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History of the Zeppelin
The company that makes the Zeppelin NT, Neue Technologie, first started making such airships more popularly known as blimps, in the 1930’s. They were designed as a rigid airship and patented as a design in the United States as early as 1899. They were designed for commercial flying and scheduled flights were made in the time before World War I. They saw military use as bombers and scouts during the war and though its production was halted after Germany’s defeat, it saw a revival in the 1930’s when transatlantic flights began operation from Europe to Brazil and the United States.
These rigid airships were made of a latticework of aluminum and metal frames and a number of bags containing either hydrogen or helium gas. They were powered by gas engines and as the fuel was the same density as air, use of this fuel did not in any way affect the balance of the airship.
The Hindenburg airship disaster in 1937 put a halt to the development of the Zeppelin and saw its almost complete halt with World War II.
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What is the Zeppelin NT?
The Zeppelin NT is a semi-rigid airship that is almost 250 feet (76.2 meters) long and can remain airborne because it is filled with helium, which is lighter than normal air. The company who makes the Zeppelin NT is considered a successor to the earlier group of Zeppelin companies that made the blimp.
The new technology developed by the company lists the airship as semi-rigid. The framework built with aluminum and lightweight carbon fiber. This framework also carries the cabin, engines, and a tail assembly that is vital for maneuvering the airship. The high-tech nature of its framework construction leads to its weight being limited to just a ton (roughly 1,000 kilograms) even though its length rivals the length of a Boeing 747 airliner.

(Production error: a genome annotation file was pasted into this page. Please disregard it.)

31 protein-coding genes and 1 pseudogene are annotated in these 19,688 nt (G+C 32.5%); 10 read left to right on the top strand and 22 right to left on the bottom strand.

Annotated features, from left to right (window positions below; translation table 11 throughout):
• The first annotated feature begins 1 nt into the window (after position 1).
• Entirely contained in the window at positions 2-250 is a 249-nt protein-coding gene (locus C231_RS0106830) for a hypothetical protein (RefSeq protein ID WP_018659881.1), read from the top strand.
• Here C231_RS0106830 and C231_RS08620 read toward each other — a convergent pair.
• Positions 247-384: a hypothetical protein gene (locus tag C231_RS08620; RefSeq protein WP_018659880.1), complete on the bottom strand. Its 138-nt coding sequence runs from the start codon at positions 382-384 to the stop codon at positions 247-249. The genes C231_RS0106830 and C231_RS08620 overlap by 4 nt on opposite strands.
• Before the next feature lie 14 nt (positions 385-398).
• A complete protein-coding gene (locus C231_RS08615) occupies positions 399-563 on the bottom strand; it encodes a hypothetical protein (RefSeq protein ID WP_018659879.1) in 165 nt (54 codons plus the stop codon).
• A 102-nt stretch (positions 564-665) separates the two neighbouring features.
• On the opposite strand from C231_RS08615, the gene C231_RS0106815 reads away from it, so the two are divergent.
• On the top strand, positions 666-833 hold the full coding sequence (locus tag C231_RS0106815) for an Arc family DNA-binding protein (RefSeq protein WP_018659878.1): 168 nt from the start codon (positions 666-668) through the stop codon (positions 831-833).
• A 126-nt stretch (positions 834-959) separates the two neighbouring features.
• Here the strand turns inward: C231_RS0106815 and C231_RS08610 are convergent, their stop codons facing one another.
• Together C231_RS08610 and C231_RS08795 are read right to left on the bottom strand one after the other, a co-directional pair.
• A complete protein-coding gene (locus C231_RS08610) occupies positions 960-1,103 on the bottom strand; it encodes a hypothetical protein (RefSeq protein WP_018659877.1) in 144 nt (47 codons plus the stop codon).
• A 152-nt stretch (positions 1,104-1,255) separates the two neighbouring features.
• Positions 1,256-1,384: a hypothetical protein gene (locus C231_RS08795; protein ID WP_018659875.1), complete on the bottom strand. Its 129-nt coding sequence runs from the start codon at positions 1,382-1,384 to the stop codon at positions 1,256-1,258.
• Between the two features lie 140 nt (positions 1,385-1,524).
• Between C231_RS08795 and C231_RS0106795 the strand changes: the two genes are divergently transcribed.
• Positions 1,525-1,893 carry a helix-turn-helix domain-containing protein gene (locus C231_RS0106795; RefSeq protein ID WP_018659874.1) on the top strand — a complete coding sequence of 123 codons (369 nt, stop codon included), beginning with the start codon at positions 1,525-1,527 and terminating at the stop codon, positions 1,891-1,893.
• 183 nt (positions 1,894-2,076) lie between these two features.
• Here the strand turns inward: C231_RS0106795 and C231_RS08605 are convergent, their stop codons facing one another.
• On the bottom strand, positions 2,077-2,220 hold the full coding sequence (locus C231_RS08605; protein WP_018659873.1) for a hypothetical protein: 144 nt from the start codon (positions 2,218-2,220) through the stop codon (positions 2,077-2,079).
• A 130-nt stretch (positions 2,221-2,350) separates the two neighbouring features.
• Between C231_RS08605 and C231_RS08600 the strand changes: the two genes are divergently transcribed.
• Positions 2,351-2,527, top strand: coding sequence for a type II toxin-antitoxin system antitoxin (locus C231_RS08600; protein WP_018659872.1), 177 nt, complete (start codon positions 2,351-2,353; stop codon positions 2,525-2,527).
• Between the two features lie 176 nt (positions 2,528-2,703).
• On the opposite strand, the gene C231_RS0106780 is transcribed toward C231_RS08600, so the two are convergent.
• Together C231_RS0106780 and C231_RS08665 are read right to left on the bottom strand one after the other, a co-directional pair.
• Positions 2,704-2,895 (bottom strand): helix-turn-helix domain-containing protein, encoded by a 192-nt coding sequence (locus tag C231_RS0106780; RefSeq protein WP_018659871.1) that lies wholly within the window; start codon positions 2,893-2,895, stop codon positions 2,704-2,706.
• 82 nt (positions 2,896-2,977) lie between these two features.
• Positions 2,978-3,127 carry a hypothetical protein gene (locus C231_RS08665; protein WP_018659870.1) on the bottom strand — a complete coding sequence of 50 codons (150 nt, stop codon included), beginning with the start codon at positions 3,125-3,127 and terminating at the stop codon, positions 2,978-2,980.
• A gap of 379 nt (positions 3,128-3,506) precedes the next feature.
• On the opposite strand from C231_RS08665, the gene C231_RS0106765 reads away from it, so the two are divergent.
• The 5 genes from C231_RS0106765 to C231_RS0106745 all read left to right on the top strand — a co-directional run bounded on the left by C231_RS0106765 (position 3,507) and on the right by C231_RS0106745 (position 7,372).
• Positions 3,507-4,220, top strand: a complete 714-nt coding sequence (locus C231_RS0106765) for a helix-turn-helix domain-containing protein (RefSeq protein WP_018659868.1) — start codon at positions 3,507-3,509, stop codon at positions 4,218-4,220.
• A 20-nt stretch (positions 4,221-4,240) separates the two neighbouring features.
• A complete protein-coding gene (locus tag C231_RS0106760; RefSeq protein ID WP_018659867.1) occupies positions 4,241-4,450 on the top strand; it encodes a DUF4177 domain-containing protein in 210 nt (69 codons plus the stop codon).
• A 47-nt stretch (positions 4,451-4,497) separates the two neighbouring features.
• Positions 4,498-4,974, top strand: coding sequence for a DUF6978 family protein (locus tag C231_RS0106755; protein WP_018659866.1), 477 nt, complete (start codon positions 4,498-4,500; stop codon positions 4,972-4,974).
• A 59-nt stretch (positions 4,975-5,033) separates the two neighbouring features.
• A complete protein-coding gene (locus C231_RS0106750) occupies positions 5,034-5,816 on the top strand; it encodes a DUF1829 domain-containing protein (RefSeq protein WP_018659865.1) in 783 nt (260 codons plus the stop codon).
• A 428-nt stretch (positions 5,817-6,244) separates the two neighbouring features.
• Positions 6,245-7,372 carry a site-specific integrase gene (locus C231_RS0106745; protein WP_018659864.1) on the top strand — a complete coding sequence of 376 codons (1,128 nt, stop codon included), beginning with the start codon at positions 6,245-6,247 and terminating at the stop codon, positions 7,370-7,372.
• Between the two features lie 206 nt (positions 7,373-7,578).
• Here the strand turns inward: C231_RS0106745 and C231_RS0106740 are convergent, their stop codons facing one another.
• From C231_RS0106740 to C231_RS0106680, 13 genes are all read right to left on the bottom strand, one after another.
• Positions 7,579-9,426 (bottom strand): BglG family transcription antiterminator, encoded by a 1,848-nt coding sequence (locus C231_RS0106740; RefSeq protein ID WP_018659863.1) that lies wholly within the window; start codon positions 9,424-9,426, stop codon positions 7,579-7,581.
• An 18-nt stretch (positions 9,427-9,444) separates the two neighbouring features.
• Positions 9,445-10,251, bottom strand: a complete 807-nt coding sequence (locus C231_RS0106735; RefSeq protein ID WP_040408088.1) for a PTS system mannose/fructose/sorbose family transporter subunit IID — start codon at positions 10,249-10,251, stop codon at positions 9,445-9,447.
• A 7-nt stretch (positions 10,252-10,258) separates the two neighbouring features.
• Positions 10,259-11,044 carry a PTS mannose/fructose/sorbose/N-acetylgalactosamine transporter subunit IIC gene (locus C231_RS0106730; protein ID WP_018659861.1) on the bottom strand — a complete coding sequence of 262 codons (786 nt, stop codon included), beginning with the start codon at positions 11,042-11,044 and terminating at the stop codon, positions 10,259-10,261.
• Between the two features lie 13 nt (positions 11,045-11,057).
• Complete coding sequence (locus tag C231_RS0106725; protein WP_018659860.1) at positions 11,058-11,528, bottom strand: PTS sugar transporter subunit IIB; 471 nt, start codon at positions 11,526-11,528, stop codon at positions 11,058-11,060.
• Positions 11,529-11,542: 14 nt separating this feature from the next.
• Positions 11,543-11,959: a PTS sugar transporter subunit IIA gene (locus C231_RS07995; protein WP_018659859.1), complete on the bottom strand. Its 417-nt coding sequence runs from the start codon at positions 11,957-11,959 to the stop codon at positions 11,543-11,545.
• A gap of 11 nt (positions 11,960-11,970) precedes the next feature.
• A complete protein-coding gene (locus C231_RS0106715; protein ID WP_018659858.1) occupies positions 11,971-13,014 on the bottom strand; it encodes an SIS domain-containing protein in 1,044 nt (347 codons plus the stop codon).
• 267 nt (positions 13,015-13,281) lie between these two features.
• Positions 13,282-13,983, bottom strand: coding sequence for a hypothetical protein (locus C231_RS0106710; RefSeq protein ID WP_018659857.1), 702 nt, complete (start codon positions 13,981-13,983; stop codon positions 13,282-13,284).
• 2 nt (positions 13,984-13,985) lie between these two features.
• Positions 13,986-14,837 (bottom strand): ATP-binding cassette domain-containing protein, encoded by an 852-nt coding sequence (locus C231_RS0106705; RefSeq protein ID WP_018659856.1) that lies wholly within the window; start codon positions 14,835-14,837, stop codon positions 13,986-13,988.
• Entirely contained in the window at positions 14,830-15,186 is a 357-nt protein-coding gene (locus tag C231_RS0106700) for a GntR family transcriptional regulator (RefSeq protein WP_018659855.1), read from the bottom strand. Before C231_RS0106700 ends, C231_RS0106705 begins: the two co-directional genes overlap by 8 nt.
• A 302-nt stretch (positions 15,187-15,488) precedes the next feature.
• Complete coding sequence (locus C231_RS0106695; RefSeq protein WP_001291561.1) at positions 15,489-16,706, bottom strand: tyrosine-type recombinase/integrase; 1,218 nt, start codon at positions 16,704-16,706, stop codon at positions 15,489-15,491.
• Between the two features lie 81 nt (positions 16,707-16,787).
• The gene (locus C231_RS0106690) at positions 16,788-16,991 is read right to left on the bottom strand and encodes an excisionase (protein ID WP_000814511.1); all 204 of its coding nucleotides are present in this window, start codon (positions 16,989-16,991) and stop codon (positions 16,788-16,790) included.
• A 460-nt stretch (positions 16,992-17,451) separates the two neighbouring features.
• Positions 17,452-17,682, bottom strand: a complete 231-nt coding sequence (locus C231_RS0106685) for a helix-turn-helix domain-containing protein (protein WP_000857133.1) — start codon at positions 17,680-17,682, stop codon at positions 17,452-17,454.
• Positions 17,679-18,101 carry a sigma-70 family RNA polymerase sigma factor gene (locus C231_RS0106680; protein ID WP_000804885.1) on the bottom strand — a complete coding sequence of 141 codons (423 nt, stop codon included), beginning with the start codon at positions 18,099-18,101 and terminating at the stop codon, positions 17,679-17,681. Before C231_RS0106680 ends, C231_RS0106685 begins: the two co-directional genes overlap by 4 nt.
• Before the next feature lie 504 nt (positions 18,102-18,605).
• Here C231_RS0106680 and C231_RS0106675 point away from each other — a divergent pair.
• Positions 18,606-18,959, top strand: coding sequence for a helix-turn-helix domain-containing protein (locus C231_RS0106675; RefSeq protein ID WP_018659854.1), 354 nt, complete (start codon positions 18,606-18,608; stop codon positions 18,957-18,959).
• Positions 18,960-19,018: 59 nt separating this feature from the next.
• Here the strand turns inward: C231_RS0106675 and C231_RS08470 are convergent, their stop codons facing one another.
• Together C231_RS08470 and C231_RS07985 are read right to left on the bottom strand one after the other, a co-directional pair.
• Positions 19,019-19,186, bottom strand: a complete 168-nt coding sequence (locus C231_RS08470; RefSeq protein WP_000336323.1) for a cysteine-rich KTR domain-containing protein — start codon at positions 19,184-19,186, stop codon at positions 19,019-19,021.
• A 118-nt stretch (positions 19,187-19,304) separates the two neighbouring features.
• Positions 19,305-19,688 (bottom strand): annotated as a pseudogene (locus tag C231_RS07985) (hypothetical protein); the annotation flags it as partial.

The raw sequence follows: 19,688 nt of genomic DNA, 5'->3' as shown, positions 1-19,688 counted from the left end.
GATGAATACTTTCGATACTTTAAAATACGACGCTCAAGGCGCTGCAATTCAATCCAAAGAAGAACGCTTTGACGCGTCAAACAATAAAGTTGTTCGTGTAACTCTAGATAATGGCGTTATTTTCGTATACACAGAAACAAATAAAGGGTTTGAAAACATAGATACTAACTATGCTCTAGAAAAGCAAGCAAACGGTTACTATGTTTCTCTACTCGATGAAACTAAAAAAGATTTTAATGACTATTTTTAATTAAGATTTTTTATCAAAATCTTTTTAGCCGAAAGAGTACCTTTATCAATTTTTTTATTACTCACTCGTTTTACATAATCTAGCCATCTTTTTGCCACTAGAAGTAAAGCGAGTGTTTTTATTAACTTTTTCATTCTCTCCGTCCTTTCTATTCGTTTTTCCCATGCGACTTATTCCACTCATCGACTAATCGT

The helium gas, over 10,400 cubic yards (roughly 8000 cubic meters) of it, is contained in an envelope that is made of very strong and high strength multi-layer laminates. The engines on the Zeppelin NT are four cylinder gasoline powered engines. Zeppelin company has preferred to use engines that have proved their reliability by decades of use in the aircraft industry, especially by smaller planes. The airship has four propellers, three of which can swivel up to 120 degrees, greatly adding to the airship's maneuverability.
The airship does not require runways and can take of in a vertical fashion and can even be maneuvered to go backwards. Speed is generally limited to about 37 mph (60 kph) although it can achieve speeds upwards to 78 mph (125 kph). This is because the airships main use at present is in sightseeing and generally used by tourists and not passengers seeking to travel long distances quickly. Currently the airship only seats 12 persons besides the crew but a larger version is planned, which will allow almost 20 passengers at a time.
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Will the Zeppelin NT be a Winner?
The Zeppelin NT has received certification from the Federal Aviation Agency in the United States in 2008. This is expected to greatly increase its market in the US toursim industry. The company is always looking for more ways to promote it and the silent operation of the Zeppelin NT greatly helps. It is already a big attraction in Germany and Japan which are the main buyers.
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USS Shenandoah. (Supplied by US Government; Public Domain; http://upload.wikimedia.org/wikipedia/commons/7/73/USS_Shenandoah_Bau.jpg)
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Zeppelin NT, http://www.zeppelinflug.de/seiten/e/default.htm